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Discussion Starter · #1 ·
I just bought a VERY lightly used CVA Hunterbolt that is clean as a whistle right now. I have almost no experience with muzzleloaders and need some advice on the best way to clean this gun. I plan on shooting pellets of Pyrodex and saboted bullets, or Powerbelts. It's a modern gun and the primitive approach, while certainly valid and important, just doesn't interest me right now.

On to cleaning. Obviously, brush and patch and oil the barrel, clean out the gunk after shooting/between shots. But, I've read a lot about hot soapy water, hot clean water, cold water, solvent A vs. solvent B, and I am now, officially, confused.

Given the load types I listed, as well as the powder and type of gun, what's going to be the best way to clean and store this thing? Oh, I also keep my guns in a metal cabinet w. a GoldenRod, so moisture condensation ought not to be a major issue during LT storage.
 

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OUCH!,
I wish I could help sum.But I guess I'm stuck on that valid,important,primitve approach and can't be of much help with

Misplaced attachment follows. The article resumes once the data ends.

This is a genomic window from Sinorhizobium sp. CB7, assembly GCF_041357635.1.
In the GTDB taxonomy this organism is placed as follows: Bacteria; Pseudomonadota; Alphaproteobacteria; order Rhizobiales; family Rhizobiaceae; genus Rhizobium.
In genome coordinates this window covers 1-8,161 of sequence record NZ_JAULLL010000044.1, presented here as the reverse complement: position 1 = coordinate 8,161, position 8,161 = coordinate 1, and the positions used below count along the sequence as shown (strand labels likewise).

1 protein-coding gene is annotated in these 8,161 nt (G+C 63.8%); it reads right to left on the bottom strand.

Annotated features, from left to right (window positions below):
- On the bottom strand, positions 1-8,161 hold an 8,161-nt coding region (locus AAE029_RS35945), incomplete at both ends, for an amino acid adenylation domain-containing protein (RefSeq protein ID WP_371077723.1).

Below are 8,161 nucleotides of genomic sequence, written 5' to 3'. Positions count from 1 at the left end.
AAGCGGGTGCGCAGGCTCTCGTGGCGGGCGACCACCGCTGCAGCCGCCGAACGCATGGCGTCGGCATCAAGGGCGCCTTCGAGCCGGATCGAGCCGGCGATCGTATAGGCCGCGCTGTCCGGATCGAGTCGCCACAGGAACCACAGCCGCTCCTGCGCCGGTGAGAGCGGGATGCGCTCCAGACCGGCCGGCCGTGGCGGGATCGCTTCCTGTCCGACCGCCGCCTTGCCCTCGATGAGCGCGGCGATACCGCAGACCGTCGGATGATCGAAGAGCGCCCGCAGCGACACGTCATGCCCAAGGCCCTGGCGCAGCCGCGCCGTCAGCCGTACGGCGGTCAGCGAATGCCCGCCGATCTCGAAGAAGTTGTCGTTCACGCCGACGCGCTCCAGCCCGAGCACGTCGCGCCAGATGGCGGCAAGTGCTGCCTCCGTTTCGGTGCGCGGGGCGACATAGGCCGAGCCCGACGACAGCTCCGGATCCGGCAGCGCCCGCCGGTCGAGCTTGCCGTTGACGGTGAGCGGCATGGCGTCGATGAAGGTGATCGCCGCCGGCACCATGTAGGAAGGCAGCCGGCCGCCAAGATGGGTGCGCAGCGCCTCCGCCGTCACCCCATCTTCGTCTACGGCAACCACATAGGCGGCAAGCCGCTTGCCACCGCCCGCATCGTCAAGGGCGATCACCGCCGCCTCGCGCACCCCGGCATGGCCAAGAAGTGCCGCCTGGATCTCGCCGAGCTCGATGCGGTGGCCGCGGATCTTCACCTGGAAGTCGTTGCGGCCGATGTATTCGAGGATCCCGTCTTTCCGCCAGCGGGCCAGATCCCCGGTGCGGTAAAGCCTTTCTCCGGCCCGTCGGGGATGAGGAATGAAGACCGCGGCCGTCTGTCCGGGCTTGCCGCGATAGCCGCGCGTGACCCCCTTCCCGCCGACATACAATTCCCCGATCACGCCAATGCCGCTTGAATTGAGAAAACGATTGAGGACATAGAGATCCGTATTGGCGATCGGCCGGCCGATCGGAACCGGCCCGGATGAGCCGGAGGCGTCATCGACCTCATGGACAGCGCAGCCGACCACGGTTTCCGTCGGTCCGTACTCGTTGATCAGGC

your 'modern' gun.
There really should be some information on Pyrodex or powerbelt packaging or their web sites that will guide you to the purchase of their proper cleaning and storage products.
good luck.
 

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Discussion Starter · #3 ·
Primitive vs. modern

OUCH!,
I wish I could help sum.But I guess I'm stuck on that valid,important,primitve approach and can't be of much help with
your 'modern' gun.
Hey johnt, let me explain. Your post has a tone to it that suggests I was deriding older style muzzleloaders and their shooters. Not true at all.

In reading other posts here at Greybeard regarding ML cleaning, it appeared that the majority of the articles were aimed at cleaning of the older style "flintlock" or sidelock guns, and not newer style inlines.

My own personal interest lies in the newer style in line ML (that's what I own after all), and as near as I can tell, cleaning of inlines with newer style powders/pellets MIGHT differ from cleaning of the older style guns.

Please don't read my original post as trying to state the inlines are in some way superior to flintlock or sidelock weapons, they are not, they are just different. Hopefully this clears up any mistakes I made in the tone of my original post. Thanks.
 

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cleaning your rifle gun